The United States has dispatched two warships and a Marine unit to bulk up protection in Libya following violent protests in the country.
An attack on the U.S. Embassy in Benghazi September 12 killed four staff members including the U.S. ambassador to Libya, Christopher Stevens.
Senior officials in U.S. President Barack Obama's administration said a 50-member Marine unit from the Fleet Antiterrorism Security Team is being flown from its base in Europe and that two U.S. warships, the USS Laboon and the USS McFaul, are being redeployed to the Libyan coast.
The FBI has opened an investigation into the deaths of the four Americans, according to U.S. Attorney General Eric Holder said on September 13 in a press release.
Earlier on September 13, United States President Barak Obama both condemned the attack and promised to bring the perpetrators to justice. His condemnation has been echoed in the European Union and Russia.
The consulate attack in Libya is one in a string of recent, and ongoing violent protests around the world. The protests, so far isolated to majority Muslim countries, are reacting to a controversial anti-Islam video released earlier in the summer.
Large demonstrations in Morocco, Tunisia, Yemen, Egypt, Iraq, and the Palestinian territories have turned violent. Other demonstrations are being planned across the world in Zambia, Malaysia, India, Sudan, Kuwait, and Indonesia.
The controversial video reportedly insulting the Muslim prophet Mohammed has angered Salafist groups throughout the Arab world.
Created by an Israeli-American director, the short film was supported by the controversial Florida-based Christian pastor Terry Jones
More protests are beginning elsewhere in the Middle East. Close to 200 people in the northern Lebanese city of Tripoli on September 13 protested the anti-Islam film.
The Lebanese protesters burned U.S. flags, chanting "God is great" and carried banners with "There is no God but God, and Mohammed is his prophet."
According to sources on the ground in Tripoli Lebanese security forces have been heavily set up, even though the number of protesters is small.
The current spike in protests reflects the response in 2005 to the Danish Mohammed cartoons. Those protests killed multiple people.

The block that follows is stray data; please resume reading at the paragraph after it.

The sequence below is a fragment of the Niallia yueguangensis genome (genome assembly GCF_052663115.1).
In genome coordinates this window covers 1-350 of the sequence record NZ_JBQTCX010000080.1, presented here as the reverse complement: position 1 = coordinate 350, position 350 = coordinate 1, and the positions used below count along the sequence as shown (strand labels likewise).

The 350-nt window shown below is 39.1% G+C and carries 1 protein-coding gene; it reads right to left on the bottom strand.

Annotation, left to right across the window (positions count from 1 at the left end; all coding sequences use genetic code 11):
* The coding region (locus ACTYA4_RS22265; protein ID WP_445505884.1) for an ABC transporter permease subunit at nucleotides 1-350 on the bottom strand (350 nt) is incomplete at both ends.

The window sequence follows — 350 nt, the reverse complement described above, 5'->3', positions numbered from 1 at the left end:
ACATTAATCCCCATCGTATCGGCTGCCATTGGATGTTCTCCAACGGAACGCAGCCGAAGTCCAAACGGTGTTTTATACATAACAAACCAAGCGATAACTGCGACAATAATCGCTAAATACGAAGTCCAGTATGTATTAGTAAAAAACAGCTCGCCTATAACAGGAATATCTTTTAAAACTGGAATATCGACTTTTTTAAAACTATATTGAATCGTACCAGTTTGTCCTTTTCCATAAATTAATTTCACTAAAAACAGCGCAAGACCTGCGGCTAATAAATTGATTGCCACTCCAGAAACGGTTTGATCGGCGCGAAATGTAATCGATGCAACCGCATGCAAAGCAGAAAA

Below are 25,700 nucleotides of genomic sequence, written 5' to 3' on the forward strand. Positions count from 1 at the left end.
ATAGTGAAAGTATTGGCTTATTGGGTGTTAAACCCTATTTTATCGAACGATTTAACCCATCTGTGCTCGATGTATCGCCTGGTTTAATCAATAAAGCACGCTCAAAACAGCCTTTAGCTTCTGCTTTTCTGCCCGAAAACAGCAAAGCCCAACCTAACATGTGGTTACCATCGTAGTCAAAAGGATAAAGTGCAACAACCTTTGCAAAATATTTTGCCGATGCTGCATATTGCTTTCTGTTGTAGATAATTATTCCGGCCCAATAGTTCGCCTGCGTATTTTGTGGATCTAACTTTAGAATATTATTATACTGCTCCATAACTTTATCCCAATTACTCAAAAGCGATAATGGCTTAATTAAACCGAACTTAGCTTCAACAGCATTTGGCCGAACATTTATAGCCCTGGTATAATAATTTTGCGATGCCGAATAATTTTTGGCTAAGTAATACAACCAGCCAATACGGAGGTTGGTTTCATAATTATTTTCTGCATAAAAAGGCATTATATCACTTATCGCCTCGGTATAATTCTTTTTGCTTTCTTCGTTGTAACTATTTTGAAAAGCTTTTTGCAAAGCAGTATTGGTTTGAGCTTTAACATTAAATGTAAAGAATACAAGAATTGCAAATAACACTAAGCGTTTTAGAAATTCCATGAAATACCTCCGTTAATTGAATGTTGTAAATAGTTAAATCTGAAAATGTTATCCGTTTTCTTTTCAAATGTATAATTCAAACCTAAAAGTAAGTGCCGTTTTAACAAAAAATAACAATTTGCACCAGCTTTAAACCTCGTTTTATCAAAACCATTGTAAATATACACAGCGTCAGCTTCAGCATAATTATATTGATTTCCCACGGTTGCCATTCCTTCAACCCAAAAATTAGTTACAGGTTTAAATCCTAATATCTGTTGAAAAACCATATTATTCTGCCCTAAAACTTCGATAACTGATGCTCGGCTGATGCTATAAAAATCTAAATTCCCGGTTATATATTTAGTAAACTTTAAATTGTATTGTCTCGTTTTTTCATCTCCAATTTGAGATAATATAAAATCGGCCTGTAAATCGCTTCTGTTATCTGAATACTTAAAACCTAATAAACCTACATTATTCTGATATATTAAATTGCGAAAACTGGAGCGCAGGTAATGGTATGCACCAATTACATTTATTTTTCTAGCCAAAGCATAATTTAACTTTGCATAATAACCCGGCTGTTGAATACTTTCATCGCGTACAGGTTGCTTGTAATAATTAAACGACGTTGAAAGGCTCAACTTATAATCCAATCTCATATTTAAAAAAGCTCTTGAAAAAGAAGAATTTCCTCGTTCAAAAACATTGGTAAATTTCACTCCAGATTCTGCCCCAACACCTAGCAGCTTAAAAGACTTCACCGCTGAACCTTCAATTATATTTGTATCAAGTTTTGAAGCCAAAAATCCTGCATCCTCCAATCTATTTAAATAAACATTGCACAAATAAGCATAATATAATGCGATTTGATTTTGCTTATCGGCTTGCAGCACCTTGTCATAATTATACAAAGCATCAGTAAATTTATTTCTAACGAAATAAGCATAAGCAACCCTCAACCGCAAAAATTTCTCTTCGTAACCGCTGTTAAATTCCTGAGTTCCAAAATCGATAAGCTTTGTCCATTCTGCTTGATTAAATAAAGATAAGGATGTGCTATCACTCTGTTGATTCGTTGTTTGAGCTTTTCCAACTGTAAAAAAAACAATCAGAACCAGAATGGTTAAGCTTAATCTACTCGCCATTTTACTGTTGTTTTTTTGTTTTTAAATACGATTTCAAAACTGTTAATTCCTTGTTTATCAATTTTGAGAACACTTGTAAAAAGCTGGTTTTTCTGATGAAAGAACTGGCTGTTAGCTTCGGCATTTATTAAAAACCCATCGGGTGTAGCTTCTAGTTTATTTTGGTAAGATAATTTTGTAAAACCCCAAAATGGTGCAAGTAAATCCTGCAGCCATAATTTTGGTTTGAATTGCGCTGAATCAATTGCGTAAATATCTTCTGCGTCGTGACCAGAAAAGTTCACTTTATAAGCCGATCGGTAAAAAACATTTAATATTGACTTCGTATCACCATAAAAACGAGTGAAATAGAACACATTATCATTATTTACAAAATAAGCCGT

The Libyan demonstrations are important for who conducted them. The relatively peaceful protests in Egypt will test Egyptian President Mohammad Morsi’s new government just as much as his Libyan counterparts in Tripoli.
Benghazi is a strong Salafist city in the East of Libya. During last year’s unrest it was the heart of the anti-Gadhafi movement.
700 dusty kilometres away in Tripoli the country’s national congress picked Mustafa Abu Shagour, the current deputy prime minister, as the country's next prime minister. Abu Shagour succeeded over former Libyan National Transitional Council foreign affairs chief Mahmoud Jibril by only two votes.
The attack in Benghazi will raise serious questions for the new government in Tripoli.
The country is already struggling to unify the disparate and belligerent tribes that patchwork the nation. A growing jihadist presence in Benghazi is not being contained and may serve to strike deeper divisions in the war-torn country.
While the Middle East and North Africa is experiencing unprecedented civil upheavals, their move toward democracy has not been straightforward.
The Islamic parties coming to power from Egypt, Tunisia and Libya are trying to balance a new-found freedom of speech and a conservative interpretation of Islamic beliefs.
If the violent protests continue to spread across the region, it could undermine the attempts to rebuild struggling economies. The unrest of the Arab Spring has not cooled in many places and stability is tenuous at best.
The attack on the U.S. Embassy raises questions about how well protected the building’s staff really was. The assailants reportedly entered the compound easily and moved unimpeded from building to building.
The infusion of more military personnel will likely deter any follow-on attacks in Libya but a serious review of embassy security will likely be underway in Washington.
Many governments have issued travel warnings to the Middle East and other majority Islamic countries.